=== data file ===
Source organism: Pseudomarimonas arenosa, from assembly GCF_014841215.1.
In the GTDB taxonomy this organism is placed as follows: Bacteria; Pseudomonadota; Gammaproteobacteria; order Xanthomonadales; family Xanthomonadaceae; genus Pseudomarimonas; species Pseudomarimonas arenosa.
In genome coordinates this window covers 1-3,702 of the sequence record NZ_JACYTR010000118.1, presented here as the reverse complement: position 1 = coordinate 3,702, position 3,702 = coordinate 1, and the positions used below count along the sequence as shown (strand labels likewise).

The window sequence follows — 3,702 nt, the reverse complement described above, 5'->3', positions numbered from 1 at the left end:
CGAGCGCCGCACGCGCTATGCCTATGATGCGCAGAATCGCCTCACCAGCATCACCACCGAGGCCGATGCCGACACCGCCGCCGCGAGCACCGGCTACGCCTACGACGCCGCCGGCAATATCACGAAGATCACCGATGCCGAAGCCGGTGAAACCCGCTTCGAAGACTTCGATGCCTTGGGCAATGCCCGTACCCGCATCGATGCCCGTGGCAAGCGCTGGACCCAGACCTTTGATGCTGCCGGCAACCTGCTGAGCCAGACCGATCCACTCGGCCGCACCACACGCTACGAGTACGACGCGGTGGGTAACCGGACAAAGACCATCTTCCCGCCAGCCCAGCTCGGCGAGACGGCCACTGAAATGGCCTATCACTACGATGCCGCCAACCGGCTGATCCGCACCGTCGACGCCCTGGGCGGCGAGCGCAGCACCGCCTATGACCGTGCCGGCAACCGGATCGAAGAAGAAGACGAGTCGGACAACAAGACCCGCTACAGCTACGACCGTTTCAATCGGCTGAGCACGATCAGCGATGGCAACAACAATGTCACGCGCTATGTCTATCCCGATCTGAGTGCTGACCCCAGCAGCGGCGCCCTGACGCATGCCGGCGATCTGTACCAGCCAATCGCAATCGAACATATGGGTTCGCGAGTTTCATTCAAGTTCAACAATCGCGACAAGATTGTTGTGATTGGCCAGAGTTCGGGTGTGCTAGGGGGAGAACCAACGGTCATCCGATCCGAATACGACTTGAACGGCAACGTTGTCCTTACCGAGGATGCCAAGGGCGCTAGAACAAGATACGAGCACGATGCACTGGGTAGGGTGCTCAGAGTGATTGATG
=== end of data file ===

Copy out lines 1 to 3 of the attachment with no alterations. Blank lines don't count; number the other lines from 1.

Source organism: Pseudomarimonas arenosa, from assembly GCF_014841215.1.
In the GTDB taxonomy this organism is placed as follows: Bacteria; Pseudomonadota; Gammaproteobacteria; order Xanthomonadales; family Xanthomonadaceae; genus Pseudomarimonas; species Pseudomarimonas arenosa.
In genome coordinates this window covers 1-3,702 of the sequence record NZ_JACYTR010000118.1, presented here as the reverse complement: position 1 = coordinate 3,702, position 3,702 = coordinate 1, and the positions used below count along the sequence as shown (strand labels likewise).